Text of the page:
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How to weatherproof an Arlo Q

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I posted this months ago in the Arlo Idea Exchange.  It doesn't belong there because that forum is for improvement ideas to NetGear.  This is a solution for current or future Q owners.  If moderators don't like dual posts then please remove the post in the Arlo Idea Exchange.


My weatherproof camera has been up for 7 months now without a single problem.  Maybe this idea will work for you.




I added an Arlo Q to my Arlo wire-free system because it triggers on the video image and not from a passive IR (PIR) sensor.  I needed something that would trigger at greater distances.  Problem is, I needed it to work outdoors and the Q is not built to be installed outdoors.  So what I did was waterproof it with silicone.  It has been outside for 2 (now 7) months now and has worked flawlessly in hot (95-100 deg) , rainy, humid, North Florida summer weather.  You can see in the picture that it is not totally out in the open but under an angled eave so it can receive direct rain sometimes but not every time depending on the wind.  One other thing is that where it is mounted it sees direct sunlight in the morning but is shaded by late morning.  I'm not sure if prolonged direct sunlight would cause the unit to overheat.  Though mine has worked well, if you want to try this then do it at your own risk.  It may also impact your warranty.


First thing was to seal the lens area.  I needed a good piece of glass to go over the lens.  I didn't want cheap plastic or any material that would degrade the image quality.  I hoped a lens cover from a small flashlight would do but they are all plastic and not high quality.  What I settled on was a glass microscope slide.  I bought a pack of 72 1"x3" slides for $5.60 from Amazon Prime.  (Anybody need 71 microscope slides?  Smiley LOL )  I scored one with a sharp knife and broke it so I got a 1" square piece.  ( WEAR GLOVES AND EYE PROTECTION.  It ain't my fault if you cut or blind yourself!)  You could use the square piece as is but I ground my piece to a circle with my bench grinder.  If you do this then grind very slowly with a fine wheel or the edges will lose big hunks or the thing will just break.


For all the sealing I used GE clear 100% silicone caulk.  I've used it around my house for outdoor seals and it last for years.  Nothing beats it.  I'm not totally sure how long it will bond to the material of the Q but I'm hoping it will be for a good long time.  Note, I don't think the bond to the Q material (the rubber-like surface) is as strong as it is to glass or metal but seemed adequate to me.   Again my caveat... do this at you own risk.  I got a small hand tube of it (not a big chalking gun tube) at Walmart.


First step is to use some alcohol to clean fingerprints and oil off the Q and the glass piece.  Then I put a bead of silicone around the Q lens just beyond the black rubber ring and carefully placed the glass piece onto it.  Be aware that the bead will spread out when you press the glass a little so don't use too much silicone and leave a small gap beyond the black ring.  (I probably used more than necessary.)  Notice that in doing this the IR lamps are not blocked so the night vision still works.  Also, I thought it a good idea to do this operation in an air conditioned environment to reduce moisture in the air that is under the glass cover.  (Was worried about possible condensation but see last paragraph.)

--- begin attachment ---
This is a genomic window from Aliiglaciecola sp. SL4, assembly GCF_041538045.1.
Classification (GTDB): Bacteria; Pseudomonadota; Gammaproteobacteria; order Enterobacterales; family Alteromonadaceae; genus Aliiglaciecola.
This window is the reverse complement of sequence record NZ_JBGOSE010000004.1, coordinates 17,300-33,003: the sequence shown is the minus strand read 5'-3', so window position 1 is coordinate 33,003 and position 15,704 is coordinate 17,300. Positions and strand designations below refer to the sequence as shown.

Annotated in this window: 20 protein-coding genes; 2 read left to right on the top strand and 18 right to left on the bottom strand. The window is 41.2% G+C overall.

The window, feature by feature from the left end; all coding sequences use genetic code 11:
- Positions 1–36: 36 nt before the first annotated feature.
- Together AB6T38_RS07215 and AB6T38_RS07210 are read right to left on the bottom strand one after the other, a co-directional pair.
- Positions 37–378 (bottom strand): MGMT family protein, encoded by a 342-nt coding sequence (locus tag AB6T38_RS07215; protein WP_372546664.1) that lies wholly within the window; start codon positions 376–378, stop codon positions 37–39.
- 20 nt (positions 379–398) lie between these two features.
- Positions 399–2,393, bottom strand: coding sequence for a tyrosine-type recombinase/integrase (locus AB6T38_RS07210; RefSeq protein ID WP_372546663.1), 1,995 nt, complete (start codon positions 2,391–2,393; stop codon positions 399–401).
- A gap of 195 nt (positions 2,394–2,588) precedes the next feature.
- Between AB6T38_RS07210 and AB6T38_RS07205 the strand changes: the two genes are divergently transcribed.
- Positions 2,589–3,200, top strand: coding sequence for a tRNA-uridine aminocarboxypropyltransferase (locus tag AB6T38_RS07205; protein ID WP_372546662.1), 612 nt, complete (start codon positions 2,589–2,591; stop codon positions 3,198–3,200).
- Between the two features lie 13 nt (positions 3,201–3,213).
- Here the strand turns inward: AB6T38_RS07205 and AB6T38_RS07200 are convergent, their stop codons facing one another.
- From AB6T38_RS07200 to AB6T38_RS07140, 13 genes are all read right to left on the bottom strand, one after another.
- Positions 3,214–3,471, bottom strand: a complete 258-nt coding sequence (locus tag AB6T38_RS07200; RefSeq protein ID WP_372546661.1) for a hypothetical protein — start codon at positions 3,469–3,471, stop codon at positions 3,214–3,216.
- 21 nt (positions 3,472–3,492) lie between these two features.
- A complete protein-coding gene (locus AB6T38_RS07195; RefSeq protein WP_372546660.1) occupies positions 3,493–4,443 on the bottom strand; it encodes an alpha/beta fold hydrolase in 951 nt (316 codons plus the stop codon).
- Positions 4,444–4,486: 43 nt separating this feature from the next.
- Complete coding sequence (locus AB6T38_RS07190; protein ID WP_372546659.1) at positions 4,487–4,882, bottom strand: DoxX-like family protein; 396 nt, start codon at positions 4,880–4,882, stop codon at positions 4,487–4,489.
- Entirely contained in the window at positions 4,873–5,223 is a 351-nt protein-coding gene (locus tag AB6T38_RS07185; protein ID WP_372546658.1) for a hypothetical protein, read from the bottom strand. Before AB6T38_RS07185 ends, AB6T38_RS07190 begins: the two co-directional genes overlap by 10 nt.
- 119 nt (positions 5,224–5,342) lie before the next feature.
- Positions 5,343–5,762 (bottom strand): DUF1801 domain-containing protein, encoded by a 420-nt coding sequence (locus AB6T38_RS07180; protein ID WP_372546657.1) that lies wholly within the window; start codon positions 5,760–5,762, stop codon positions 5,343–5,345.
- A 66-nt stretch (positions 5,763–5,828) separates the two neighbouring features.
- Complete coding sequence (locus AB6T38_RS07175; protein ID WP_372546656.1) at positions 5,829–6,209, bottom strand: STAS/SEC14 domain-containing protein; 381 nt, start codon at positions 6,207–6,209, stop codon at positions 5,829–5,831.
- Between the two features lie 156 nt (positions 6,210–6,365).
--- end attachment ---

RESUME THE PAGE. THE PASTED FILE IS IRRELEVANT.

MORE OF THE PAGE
Next (after the glass piece was dried) I just went around and put a generous bead of silicone on every seam and screw hole.  You can see my beads are not real smooth and pretty but I was more concerned with applying a generous amount (more surface for the bond) than having a show piece.  One other special thing I did was remove the plate the holds the swivel ball and put silicone behind it because the ball joint is a water entry point but I still wanted the joint to swivel.  For the buttons and speaker I siliconed down a piece of thick plasitic, like from a freezer bag.  For the mic and LED I just put a small dob directly on them. ( I don't care that much if the mic is degraded though it seems to still work.  I can hear my A/C when it is running.)


So there you go.  I'm pretty pleased that has worked for 2 (now 7)  months in some pretty tough weather.  One thing I like is that it doesn't degrade the cooling of the unit. The Q puts out constant warmth but most of the surface area is still available to disipate the heat.  Unlike if you were to seal it in a box.  As a bonus, the natural warmth keeps condensation from clouding the lens or glass cover.


I can now detect motion in my back yard up to about 50 feet away.


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Community Manager
Community Manager



Thanks for sharing.


For those viewing this thread, as mentioned above, NETGEAR does not recommend using Arlo Q outdoors as it is not a weatherproof device and doing so could void the warranty. For more information, see here: Are Arlo Wire-Free, Arlo Q, Arlo Q Plus, and Arlo Go cameras weatherproof?